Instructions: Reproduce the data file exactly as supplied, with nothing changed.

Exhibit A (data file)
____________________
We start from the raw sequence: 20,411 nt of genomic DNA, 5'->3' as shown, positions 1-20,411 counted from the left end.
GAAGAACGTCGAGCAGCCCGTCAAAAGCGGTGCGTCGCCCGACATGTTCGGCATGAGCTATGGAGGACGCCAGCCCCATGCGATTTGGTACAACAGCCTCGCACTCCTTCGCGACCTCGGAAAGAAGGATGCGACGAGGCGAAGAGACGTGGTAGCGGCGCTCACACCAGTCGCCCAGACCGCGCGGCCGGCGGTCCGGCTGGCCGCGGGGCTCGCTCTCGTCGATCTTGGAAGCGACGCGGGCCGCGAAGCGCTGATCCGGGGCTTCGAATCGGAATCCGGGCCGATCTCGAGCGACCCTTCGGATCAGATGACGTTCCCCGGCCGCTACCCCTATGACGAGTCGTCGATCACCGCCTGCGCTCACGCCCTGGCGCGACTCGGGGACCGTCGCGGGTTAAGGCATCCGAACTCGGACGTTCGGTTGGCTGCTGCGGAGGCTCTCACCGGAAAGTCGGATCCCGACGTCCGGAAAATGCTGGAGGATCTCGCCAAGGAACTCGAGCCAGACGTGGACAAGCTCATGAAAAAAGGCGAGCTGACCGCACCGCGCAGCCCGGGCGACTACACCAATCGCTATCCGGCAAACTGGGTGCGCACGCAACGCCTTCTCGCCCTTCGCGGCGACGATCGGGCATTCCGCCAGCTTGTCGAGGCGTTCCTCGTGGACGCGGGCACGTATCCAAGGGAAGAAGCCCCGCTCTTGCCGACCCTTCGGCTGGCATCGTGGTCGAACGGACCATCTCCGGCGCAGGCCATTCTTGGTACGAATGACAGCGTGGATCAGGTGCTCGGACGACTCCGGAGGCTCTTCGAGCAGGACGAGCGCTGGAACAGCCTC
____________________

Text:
We start from the raw sequence: 20,411 nt of genomic DNA, 5'->3' as shown, positions 1-20,411 counted from the left end.
GAAGAACGTCGAGCAGCCCGTCAAAAGCGGTGCGTCGCCCGACATGTTCGGCATGAGCTATGGAGGACGCCAGCCCCATGCGATTTGGTACAACAGCCTCGCACTCCTTCGCGACCTCGGAAAGAAGGATGCGACGAGGCGAAGAGACGTGGTAGCGGCGCTCACACCAGTCGCCCAGACCGCGCGGCCGGCGGTCCGGCTGGCCGCGGGGCTCGCTCTCGTCGATCTTGGAAGCGACGCGGGCCGCGAAGCGCTGATCCGGGGCTTCGAATCGGAATCCGGGCCGATCTCGAGCGACCCTTCGGATCAGATGACGTTCCCCGGCCGCTACCCCTATGACGAGTCGTCGATCACCGCCTGCGCTCACGCCCTGGCGCGACTCGGGGACCGTCGCGGGTTAAGGCATCCGAACTCGGACGTTCGGTTGGCTGCTGCGGAGGCTCTCACCGGAAAGTCGGATCCCGACGTCCGGAAAATGCTGGAGGATCTCGCCAAGGAACTCGAGCCAGACGTGGACAAGCTCATGAAAAAAGGCGAGCTGACCGCACCGCGCAGCCCGGGCGACTACACCAATCGCTATCCGGCAAACTGGGTGCGCACGCAACGCCTTCTCGCCCTTCGCGGCGACGATCGGGCATTCCGCCAGCTTGTCGAGGCGTTCCTCGTGGACGCGGGCACGTATCCAAGGGAAGAAGCCCCGCTCTTGCCGACCCTTCGGCTGGCATCGTGGTCGAACGGACCATCTCCGGCGCAGGCCATTCTTGGTACGAATGACAGCGTGGATCAGGTGCTCGGACGACTCCGGAGGCTCTTCGAGCAGGACGAGCGCTGGAACAGCCTC